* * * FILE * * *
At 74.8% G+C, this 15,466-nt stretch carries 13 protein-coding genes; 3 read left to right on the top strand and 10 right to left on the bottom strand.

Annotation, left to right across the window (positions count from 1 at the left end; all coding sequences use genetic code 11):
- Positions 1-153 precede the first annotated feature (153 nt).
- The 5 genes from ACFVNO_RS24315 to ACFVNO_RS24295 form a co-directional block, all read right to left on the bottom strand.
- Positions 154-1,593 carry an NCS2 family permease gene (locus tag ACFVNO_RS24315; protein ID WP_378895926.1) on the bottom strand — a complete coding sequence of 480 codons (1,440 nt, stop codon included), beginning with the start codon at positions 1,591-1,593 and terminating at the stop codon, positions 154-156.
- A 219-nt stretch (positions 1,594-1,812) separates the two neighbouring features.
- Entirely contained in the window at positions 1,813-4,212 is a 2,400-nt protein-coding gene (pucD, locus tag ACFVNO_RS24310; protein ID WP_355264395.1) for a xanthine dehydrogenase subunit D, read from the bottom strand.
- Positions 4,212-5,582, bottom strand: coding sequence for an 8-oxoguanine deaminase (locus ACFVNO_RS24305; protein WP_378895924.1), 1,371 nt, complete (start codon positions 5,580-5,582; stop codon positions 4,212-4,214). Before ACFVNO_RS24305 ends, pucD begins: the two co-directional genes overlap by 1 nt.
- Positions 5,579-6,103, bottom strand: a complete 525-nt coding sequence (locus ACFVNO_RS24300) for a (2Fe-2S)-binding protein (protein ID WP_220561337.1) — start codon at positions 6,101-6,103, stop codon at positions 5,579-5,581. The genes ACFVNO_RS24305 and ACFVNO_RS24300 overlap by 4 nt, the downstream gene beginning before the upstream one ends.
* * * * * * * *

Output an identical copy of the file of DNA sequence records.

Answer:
At 74.8% G+C, this 15,466-nt stretch carries 13 protein-coding genes; 3 read left to right on the top strand and 10 right to left on the bottom strand.

Annotation, left to right across the window (positions count from 1 at the left end; all coding sequences use genetic code 11):
- Positions 1-153 precede the first annotated feature (153 nt).
- The 5 genes from ACFVNO_RS24315 to ACFVNO_RS24295 form a co-directional block, all read right to left on the bottom strand.
- Positions 154-1,593 carry an NCS2 family permease gene (locus tag ACFVNO_RS24315; protein ID WP_378895926.1) on the bottom strand — a complete coding sequence of 480 codons (1,440 nt, stop codon included), beginning with the start codon at positions 1,591-1,593 and terminating at the stop codon, positions 154-156.
- A 219-nt stretch (positions 1,594-1,812) separates the two neighbouring features.
- Entirely contained in the window at positions 1,813-4,212 is a 2,400-nt protein-coding gene (pucD, locus tag ACFVNO_RS24310; protein ID WP_355264395.1) for a xanthine dehydrogenase subunit D, read from the bottom strand.
- Positions 4,212-5,582, bottom strand: coding sequence for an 8-oxoguanine deaminase (locus ACFVNO_RS24305; protein WP_378895924.1), 1,371 nt, complete (start codon positions 5,580-5,582; stop codon positions 4,212-4,214). Before ACFVNO_RS24305 ends, pucD begins: the two co-directional genes overlap by 1 nt.
- Positions 5,579-6,103, bottom strand: a complete 525-nt coding sequence (locus ACFVNO_RS24300) for a (2Fe-2S)-binding protein (protein ID WP_220561337.1) — start codon at positions 6,101-6,103, stop codon at positions 5,579-5,581. The genes ACFVNO_RS24305 and ACFVNO_RS24300 overlap by 4 nt, the downstream gene beginning before the upstream one ends.